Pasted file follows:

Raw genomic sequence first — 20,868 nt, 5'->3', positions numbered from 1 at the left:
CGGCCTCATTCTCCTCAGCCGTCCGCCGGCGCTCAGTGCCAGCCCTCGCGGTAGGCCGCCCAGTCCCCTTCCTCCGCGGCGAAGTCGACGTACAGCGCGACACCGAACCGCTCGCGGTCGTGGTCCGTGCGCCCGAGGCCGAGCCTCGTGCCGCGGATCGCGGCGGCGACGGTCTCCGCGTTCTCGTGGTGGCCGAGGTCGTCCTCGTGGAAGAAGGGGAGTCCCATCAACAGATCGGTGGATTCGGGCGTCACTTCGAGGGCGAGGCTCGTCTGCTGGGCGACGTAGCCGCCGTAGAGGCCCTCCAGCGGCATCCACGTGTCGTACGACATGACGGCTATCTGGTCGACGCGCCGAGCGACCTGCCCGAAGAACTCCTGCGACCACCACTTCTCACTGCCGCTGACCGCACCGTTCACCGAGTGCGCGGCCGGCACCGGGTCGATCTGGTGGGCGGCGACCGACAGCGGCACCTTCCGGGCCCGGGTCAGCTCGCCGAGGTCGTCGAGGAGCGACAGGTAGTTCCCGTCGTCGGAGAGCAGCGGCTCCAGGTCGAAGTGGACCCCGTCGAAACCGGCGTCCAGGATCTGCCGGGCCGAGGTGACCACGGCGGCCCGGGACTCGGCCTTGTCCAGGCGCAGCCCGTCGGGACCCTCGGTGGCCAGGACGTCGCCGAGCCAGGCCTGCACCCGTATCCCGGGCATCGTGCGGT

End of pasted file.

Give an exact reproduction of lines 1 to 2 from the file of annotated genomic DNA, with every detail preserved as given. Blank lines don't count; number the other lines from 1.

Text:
Raw genomic sequence first — 20,868 nt, 5'->3', positions numbered from 1 at the left:
CGGCCTCATTCTCCTCAGCCGTCCGCCGGCGCTCAGTGCCAGCCCTCGCGGTAGGCCGCCCAGTCCCCTTCCTCCGCGGCGAAGTCGACGTACAGCGCGACACCGAACCGCTCGCGGTCGTGGTCCGTGCGCCCGAGGCCGAGCCTCGTGCCGCGGATCGCGGCGGCGACGGTCTCCGCGTTCTCGTGGTGGCCGAGGTCGTCCTCGTGGAAGAAGGGGAGTCCCATCAACAGATCGGTGGATTCGGGCGTCACTTCGAGGGCGAGGCTCGTCTGCTGGGCGACGTAGCCGCCGTAGAGGCCCTCCAGCGGCATCCACGTGTCGTACGACATGACGGCTATCTGGTCGACGCGCCGAGCGACCTGCCCGAAGAACTCCTGCGACCACCACTTCTCACTGCCGCTGACCGCACCGTTCACCGAGTGCGCGGCCGGCACCGGGTCGATCTGGTGGGCGGCGACCGACAGCGGCACCTTCCGGGCCCGGGTCAGCTCGCCGAGGTCGTCGAGGAGCGACAGGTAGTTCCCGTCGTCGGAGAGCAGCGGCTCCAGGTCGAAGTGGACCCCGTCGAAACCGGCGTCCAGGATCTGCCGGGCCGAGGTGACCACGGCGGCCCGGGACTCGGCCTTGTCCAGGCGCAGCCCGTCGGGACCCTCGGTGGCCAGGACGTCGCCGAGCCAGGCCTGCACCCGTATCCCGGGCATCGTGCGGT